On Net Neutrality


President Obama has been promoting the idea of net neutrality and has been pushing the idea that the Internet should be managed like a public utility. 

The term “net neutrality” refers to the idea that broadband networks should treat all communications on their networks in the same way.
In previous commentaries, I explained that the idea for net neutrality came from what is called the dotCommunist Manifesto. It talks about the struggle to “wrest from the bourgeoisie” the “patrimony of humankind” that has stolen intellectual property.
Those arguing for net neutrality bring out a parade of horribles. Unless the government takes control, they fear there will be higher costs, degraded service, and less innovation. Since we aren’t really seeing these threats on the horizon, it is good to ask why government needs to control the Internet when the Internet seems to be doing quite well without government interference.
Senator Ted Cruz in a recent op-ed reminds us that: “Never before has it been so easy to turn an idea into a business. With a simple Internet connection, some ingenuity and a lot of hard work, anyone today can create a new service or app to start selling products nationwide.”
Speaking of entrepreneurs, Mark Cuban has been posting comments on Twitter saying that the government push for net neutrality “is straight out of Ayn Rand.” He goes on to say that “If Ayn Rand were an up and coming author today, she wouldn’t write about steel or railroads. It would be about net neutrality.”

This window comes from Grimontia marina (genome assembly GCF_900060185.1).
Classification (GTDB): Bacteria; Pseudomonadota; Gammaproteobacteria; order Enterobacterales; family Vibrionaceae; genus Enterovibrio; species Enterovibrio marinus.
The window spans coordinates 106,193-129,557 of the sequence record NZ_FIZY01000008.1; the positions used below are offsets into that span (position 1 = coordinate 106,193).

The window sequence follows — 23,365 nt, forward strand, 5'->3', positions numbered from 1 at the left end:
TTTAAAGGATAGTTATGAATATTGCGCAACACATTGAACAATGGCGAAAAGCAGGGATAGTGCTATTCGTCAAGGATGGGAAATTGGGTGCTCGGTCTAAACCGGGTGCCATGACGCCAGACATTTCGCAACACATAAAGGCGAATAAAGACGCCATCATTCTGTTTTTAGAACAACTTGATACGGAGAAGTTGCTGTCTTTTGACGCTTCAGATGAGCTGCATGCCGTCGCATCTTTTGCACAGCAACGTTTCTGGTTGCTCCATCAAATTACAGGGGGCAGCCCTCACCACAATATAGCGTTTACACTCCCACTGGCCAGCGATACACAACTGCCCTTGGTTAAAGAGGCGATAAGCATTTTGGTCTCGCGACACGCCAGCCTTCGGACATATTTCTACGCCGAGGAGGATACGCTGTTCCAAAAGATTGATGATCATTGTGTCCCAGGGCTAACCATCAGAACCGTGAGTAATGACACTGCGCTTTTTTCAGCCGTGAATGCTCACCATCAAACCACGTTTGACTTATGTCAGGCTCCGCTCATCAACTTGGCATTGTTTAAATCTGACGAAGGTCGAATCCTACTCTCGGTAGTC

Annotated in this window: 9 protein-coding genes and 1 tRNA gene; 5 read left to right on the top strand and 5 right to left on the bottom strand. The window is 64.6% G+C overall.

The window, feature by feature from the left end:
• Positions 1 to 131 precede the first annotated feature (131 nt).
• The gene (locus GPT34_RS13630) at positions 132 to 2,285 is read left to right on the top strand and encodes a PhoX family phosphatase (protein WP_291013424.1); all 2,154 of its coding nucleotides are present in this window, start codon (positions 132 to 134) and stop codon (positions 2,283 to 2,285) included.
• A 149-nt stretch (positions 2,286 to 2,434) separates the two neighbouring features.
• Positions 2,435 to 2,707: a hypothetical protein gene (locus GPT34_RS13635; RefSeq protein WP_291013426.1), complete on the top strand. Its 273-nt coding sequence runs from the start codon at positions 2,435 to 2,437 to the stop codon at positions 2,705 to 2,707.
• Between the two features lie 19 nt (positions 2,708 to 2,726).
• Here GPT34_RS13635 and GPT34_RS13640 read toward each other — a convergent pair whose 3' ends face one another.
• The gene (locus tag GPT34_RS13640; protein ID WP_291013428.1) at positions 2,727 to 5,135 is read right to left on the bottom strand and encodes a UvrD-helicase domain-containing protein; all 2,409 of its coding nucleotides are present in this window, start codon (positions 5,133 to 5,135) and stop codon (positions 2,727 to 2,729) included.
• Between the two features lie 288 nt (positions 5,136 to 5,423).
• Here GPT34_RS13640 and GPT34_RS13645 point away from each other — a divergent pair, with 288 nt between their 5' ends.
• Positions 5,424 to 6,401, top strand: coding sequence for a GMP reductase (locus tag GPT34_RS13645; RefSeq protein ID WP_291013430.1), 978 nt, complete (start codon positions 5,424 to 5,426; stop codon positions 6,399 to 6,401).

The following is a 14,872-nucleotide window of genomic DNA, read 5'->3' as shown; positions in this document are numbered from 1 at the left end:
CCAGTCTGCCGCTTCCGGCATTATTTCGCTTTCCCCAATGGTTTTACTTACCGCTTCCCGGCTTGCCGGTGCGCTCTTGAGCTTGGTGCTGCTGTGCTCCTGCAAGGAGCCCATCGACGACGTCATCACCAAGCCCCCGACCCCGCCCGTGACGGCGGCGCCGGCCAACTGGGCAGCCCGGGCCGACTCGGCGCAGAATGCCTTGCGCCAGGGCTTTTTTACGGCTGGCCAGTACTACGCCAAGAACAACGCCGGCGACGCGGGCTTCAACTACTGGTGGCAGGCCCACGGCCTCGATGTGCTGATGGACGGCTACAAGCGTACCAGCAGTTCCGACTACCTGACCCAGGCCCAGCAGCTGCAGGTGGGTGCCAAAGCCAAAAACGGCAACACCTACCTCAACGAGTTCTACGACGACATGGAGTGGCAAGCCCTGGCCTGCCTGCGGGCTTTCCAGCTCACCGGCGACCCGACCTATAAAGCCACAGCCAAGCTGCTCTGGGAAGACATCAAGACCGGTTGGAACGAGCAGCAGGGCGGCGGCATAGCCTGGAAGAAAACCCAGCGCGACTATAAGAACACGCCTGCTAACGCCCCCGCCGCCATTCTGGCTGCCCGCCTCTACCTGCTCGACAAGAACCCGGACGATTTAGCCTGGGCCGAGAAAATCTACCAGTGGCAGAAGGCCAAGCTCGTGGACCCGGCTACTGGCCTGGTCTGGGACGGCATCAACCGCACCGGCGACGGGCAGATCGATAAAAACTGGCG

Some wonder if the push for net neutrality is just the beginning. For years, politicians have talked about taxing Internet access and sales. That would force online retailers to comply with the more than 9600 state and local tax jurisdictions. This would probably kill many online businesses and certainly stifle creativity and entrepreneurship.
Senator Cruz also says “we should dismiss all plans to give nations hostile to human rights and democracy control over Internet policy.” We don’t need to give this government (or any other government) more control over the Internet. 
I’m Kerby Anderson, and that’s my point of view.

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